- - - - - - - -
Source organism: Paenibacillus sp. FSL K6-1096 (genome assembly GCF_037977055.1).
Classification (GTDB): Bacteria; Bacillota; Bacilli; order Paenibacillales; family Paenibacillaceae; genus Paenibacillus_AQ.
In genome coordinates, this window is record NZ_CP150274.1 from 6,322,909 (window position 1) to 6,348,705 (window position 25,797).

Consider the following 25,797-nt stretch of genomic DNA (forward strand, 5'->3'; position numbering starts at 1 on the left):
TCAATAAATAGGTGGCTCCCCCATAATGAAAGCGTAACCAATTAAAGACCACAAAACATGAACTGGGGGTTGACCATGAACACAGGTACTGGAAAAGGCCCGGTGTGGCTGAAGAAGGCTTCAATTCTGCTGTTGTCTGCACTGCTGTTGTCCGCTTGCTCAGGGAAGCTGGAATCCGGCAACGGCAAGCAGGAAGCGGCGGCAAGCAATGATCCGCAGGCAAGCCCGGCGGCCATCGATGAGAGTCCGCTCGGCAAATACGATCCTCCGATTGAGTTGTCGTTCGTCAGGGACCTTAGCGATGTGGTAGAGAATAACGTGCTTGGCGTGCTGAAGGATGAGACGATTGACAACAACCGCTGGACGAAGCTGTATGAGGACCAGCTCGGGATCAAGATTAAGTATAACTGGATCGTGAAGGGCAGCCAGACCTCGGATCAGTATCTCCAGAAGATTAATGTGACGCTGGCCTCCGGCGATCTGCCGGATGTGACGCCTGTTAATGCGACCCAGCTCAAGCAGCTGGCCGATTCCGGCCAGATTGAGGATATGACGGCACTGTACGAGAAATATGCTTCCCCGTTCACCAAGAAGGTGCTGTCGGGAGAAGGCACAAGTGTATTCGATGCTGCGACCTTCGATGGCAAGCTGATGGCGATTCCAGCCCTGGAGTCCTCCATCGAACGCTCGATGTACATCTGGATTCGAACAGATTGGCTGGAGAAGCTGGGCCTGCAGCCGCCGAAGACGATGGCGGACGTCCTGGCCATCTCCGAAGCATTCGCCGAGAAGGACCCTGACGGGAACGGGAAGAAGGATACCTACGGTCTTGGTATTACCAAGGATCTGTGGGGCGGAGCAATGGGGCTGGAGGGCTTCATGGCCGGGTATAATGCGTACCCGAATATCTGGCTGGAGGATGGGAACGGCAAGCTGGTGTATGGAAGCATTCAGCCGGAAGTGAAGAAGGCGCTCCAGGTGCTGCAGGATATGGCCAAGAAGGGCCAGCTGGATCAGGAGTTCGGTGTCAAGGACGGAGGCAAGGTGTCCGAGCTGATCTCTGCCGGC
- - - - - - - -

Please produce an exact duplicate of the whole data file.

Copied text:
Source organism: Paenibacillus sp. FSL K6-1096 (genome assembly GCF_037977055.1).
Classification (GTDB): Bacteria; Bacillota; Bacilli; order Paenibacillales; family Paenibacillaceae; genus Paenibacillus_AQ.
In genome coordinates, this window is record NZ_CP150274.1 from 6,322,909 (window position 1) to 6,348,705 (window position 25,797).

Consider the following 25,797-nt stretch of genomic DNA (forward strand, 5'->3'; position numbering starts at 1 on the left):
TCAATAAATAGGTGGCTCCCCCATAATGAAAGCGTAACCAATTAAAGACCACAAAACATGAACTGGGGGTTGACCATGAACACAGGTACTGGAAAAGGCCCGGTGTGGCTGAAGAAGGCTTCAATTCTGCTGTTGTCTGCACTGCTGTTGTCCGCTTGCTCAGGGAAGCTGGAATCCGGCAACGGCAAGCAGGAAGCGGCGGCAAGCAATGATCCGCAGGCAAGCCCGGCGGCCATCGATGAGAGTCCGCTCGGCAAATACGATCCTCCGATTGAGTTGTCGTTCGTCAGGGACCTTAGCGATGTGGTAGAGAATAACGTGCTTGGCGTGCTGAAGGATGAGACGATTGACAACAACCGCTGGACGAAGCTGTATGAGGACCAGCTCGGGATCAAGATTAAGTATAACTGGATCGTGAAGGGCAGCCAGACCTCGGATCAGTATCTCCAGAAGATTAATGTGACGCTGGCCTCCGGCGATCTGCCGGATGTGACGCCTGTTAATGCGACCCAGCTCAAGCAGCTGGCCGATTCCGGCCAGATTGAGGATATGACGGCACTGTACGAGAAATATGCTTCCCCGTTCACCAAGAAGGTGCTGTCGGGAGAAGGCACAAGTGTATTCGATGCTGCGACCTTCGATGGCAAGCTGATGGCGATTCCAGCCCTGGAGTCCTCCATCGAACGCTCGATGTACATCTGGATTCGAACAGATTGGCTGGAGAAGCTGGGCCTGCAGCCGCCGAAGACGATGGCGGACGTCCTGGCCATCTCCGAAGCATTCGCCGAGAAGGACCCTGACGGGAACGGGAAGAAGGATACCTACGGTCTTGGTATTACCAAGGATCTGTGGGGCGGAGCAATGGGGCTGGAGGGCTTCATGGCCGGGTATAATGCGTACCCGAATATCTGGCTGGAGGATGGGAACGGCAAGCTGGTGTATGGAAGCATTCAGCCGGAAGTGAAGAAGGCGCTCCAGGTGCTGCAGGATATGGCCAAGAAGGGCCAGCTGGATCAGGAGTTCGGTGTCAAGGACGGAGGCAAGGTGTCCGAGCTGATCTCTGCCGGC